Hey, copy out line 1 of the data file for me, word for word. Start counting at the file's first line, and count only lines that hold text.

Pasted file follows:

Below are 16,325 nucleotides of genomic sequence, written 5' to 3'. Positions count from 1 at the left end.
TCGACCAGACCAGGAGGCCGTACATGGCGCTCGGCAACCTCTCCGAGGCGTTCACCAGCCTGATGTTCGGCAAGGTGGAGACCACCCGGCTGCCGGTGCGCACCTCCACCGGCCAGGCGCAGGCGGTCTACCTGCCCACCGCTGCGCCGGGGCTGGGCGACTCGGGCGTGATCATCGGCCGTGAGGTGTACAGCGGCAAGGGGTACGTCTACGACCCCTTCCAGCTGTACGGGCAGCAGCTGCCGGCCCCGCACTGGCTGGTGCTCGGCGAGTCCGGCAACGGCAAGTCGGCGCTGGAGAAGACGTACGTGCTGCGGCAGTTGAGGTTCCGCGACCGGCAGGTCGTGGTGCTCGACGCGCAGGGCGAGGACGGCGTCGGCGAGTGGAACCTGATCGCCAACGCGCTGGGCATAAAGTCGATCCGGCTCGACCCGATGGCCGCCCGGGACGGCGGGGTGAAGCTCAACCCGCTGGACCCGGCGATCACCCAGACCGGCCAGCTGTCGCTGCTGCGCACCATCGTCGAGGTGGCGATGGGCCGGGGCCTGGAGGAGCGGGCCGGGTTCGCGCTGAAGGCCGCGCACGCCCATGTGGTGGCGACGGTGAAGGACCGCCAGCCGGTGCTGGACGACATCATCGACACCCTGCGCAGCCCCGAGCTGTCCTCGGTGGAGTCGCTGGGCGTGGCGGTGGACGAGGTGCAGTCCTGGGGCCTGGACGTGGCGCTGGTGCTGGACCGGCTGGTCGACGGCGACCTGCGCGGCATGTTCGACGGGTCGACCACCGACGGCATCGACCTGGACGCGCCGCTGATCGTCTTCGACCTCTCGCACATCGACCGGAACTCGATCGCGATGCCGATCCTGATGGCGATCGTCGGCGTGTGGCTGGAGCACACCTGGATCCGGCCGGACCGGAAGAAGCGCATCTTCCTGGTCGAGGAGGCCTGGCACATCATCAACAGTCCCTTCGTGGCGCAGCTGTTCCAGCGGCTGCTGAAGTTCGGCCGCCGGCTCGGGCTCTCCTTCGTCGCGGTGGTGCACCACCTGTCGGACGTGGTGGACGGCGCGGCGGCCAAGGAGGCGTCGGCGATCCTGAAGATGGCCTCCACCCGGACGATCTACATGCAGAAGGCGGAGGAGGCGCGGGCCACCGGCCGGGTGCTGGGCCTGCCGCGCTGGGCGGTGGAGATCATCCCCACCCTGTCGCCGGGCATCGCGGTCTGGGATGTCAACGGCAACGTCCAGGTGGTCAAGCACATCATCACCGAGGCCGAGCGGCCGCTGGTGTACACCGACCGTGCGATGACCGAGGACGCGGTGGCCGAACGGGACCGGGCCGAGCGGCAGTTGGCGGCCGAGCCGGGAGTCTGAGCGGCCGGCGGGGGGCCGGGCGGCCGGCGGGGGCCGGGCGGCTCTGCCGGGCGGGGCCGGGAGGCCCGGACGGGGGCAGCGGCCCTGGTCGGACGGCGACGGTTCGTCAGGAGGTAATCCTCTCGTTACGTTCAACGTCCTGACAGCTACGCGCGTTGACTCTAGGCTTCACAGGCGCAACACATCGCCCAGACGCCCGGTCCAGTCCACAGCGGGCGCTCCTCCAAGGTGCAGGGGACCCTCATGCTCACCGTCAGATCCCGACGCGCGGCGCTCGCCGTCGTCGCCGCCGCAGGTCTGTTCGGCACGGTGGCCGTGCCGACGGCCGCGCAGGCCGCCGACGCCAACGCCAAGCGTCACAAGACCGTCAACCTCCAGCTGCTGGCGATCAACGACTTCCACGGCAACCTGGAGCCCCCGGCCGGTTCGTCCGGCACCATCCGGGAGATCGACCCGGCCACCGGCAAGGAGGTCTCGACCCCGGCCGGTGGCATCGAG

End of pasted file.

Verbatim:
Below are 16,325 nucleotides of genomic sequence, written 5' to 3'. Positions count from 1 at the left end.